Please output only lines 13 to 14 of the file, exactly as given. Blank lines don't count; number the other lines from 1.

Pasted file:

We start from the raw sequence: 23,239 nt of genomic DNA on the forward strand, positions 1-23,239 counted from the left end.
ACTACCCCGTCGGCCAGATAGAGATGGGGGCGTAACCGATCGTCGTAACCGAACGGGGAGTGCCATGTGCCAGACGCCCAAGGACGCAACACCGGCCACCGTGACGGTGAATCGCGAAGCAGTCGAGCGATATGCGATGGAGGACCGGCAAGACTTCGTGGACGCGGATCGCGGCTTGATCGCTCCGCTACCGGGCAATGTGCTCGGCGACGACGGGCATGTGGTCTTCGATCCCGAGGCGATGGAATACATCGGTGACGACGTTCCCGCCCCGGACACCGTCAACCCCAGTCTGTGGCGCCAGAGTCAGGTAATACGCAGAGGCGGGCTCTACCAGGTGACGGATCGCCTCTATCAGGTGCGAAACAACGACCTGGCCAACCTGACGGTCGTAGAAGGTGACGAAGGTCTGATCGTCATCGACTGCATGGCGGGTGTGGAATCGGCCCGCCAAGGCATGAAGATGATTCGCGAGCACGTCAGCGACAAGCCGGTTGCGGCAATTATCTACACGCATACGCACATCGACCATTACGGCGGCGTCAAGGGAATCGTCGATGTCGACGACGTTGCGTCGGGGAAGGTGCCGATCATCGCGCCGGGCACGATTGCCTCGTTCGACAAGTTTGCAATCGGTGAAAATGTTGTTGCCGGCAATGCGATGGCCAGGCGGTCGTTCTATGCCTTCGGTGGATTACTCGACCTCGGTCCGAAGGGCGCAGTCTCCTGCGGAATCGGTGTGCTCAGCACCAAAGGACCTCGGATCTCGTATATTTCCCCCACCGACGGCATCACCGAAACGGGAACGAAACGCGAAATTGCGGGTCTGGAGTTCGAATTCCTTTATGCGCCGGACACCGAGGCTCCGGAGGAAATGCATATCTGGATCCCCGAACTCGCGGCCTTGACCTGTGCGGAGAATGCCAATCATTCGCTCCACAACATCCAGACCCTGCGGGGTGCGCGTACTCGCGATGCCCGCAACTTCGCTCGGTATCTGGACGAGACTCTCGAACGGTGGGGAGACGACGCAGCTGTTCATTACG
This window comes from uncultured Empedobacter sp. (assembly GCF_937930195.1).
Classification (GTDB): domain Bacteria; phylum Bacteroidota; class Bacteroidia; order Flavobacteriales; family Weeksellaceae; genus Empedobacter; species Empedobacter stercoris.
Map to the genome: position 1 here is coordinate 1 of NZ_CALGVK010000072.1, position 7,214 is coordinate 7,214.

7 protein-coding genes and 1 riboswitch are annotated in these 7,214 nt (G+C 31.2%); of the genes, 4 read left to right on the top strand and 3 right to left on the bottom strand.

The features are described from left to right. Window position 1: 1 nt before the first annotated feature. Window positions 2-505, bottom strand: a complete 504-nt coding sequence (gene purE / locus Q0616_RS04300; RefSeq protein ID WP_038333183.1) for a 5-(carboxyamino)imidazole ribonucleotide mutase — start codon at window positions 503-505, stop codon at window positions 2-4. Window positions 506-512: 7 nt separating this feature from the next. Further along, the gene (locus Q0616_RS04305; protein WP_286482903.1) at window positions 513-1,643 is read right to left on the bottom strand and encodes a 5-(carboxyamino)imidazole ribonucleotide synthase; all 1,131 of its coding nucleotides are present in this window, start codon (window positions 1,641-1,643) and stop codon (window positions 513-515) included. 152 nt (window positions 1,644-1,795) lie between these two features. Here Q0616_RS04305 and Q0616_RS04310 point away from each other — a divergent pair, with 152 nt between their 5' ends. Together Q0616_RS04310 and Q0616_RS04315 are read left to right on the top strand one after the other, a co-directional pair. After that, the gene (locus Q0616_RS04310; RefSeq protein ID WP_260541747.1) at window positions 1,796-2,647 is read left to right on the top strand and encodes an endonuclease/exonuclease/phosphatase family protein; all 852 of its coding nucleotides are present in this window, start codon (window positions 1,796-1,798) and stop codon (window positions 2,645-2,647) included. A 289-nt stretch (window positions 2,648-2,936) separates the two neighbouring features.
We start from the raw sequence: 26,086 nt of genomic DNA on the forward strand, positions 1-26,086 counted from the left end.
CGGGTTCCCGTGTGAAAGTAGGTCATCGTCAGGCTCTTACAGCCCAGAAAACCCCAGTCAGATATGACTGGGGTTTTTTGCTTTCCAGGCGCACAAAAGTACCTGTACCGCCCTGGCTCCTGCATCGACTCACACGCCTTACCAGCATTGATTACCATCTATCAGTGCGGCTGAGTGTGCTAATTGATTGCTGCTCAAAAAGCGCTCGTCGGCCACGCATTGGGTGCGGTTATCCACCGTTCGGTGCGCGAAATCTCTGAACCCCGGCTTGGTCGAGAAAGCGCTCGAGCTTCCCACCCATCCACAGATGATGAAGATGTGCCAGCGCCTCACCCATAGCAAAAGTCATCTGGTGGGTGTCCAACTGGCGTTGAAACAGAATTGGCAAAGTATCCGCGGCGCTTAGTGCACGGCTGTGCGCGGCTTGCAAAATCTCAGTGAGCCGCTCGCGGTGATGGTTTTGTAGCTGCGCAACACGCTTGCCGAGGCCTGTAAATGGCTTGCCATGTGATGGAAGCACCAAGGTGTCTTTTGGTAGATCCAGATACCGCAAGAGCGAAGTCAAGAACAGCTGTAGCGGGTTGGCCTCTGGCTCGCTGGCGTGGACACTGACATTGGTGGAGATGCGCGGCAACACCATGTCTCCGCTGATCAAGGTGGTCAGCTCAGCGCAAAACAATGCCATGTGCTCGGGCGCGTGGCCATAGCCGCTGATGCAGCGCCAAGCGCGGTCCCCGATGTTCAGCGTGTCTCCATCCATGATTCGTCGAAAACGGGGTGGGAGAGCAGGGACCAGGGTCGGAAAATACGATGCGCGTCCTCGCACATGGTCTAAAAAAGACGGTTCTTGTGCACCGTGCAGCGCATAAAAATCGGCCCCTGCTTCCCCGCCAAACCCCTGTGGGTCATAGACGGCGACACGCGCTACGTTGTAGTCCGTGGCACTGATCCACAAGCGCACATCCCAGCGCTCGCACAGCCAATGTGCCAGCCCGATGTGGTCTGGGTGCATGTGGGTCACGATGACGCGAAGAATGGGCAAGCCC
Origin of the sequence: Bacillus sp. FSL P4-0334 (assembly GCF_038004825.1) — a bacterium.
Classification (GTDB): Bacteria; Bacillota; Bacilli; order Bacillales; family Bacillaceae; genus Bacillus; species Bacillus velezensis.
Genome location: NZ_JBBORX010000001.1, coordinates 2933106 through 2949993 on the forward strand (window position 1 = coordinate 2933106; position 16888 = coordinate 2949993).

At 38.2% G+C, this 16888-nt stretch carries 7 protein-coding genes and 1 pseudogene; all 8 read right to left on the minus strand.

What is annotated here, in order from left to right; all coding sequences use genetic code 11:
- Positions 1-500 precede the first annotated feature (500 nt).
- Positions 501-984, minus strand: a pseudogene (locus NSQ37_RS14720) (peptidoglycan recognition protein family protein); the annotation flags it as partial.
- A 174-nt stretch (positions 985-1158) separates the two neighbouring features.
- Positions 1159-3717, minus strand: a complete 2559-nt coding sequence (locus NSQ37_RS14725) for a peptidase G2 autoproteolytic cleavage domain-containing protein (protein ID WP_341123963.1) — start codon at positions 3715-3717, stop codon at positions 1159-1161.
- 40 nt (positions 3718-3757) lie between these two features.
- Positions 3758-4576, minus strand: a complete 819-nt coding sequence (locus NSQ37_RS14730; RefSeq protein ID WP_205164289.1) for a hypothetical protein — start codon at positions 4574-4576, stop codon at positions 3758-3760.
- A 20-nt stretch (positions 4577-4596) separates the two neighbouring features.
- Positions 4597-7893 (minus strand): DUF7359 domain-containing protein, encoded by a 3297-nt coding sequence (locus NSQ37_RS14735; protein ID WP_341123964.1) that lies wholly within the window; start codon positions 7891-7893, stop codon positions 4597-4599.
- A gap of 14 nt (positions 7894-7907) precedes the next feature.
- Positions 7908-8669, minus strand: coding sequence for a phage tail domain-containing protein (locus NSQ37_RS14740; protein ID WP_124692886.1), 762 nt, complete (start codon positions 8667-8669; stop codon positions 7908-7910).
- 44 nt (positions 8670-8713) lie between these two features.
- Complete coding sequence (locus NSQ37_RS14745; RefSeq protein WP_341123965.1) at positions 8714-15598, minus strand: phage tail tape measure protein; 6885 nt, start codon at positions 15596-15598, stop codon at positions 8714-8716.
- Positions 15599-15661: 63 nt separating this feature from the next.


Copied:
At 38.2% G+C, this 16888-nt stretch carries 7 protein-coding genes and 1 pseudogene; all 8 read right to left on the minus strand.

What is annotated here, in order from left to right; all coding sequences use genetic code 11: